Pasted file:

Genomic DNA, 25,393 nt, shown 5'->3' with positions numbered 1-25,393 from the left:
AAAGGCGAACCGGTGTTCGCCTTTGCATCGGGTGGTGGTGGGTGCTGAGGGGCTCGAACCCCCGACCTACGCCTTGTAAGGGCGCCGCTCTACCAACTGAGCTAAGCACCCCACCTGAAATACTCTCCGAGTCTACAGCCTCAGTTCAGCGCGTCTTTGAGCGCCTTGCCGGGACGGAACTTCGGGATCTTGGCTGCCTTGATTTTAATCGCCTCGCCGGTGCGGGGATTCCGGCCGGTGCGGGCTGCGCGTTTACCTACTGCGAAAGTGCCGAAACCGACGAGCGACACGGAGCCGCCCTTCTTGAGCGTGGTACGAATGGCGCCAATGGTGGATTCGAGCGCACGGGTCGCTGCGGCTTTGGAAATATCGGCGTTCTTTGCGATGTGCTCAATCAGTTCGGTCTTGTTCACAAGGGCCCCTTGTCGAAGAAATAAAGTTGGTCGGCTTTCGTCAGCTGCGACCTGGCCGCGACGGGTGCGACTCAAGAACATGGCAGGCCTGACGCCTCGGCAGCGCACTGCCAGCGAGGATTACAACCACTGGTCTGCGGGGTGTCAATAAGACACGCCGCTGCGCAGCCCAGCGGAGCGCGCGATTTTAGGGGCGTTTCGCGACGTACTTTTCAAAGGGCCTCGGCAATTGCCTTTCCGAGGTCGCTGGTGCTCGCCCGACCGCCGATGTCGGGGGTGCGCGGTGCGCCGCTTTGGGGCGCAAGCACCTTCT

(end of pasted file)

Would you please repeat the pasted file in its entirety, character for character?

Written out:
Genomic DNA, 25,393 nt, shown 5'->3' with positions numbered 1-25,393 from the left:
AAAGGCGAACCGGTGTTCGCCTTTGCATCGGGTGGTGGTGGGTGCTGAGGGGCTCGAACCCCCGACCTACGCCTTGTAAGGGCGCCGCTCTACCAACTGAGCTAAGCACCCCACCTGAAATACTCTCCGAGTCTACAGCCTCAGTTCAGCGCGTCTTTGAGCGCCTTGCCGGGACGGAACTTCGGGATCTTGGCTGCCTTGATTTTAATCGCCTCGCCGGTGCGGGGATTCCGGCCGGTGCGGGCTGCGCGTTTACCTACTGCGAAAGTGCCGAAACCGACGAGCGACACGGAGCCGCCCTTCTTGAGCGTGGTACGAATGGCGCCAATGGTGGATTCGAGCGCACGGGTCGCTGCGGCTTTGGAAATATCGGCGTTCTTTGCGATGTGCTCAATCAGTTCGGTCTTGTTCACAAGGGCCCCTTGTCGAAGAAATAAAGTTGGTCGGCTTTCGTCAGCTGCGACCTGGCCGCGACGGGTGCGACTCAAGAACATGGCAGGCCTGACGCCTCGGCAGCGCACTGCCAGCGAGGATTACAACCACTGGTCTGCGGGGTGTCAATAAGACACGCCGCTGCGCAGCCCAGCGGAGCGCGCGATTTTAGGGGCGTTTCGCGACGTACTTTTCAAAGGGCCTCGGCAATTGCCTTTCCGAGGTCGCTGGTGCTCGCCCGACCGCCGATGTCGGGGGTGCGCGGTGCGCCGCTTTGGGGCGCAAGCACCTTCT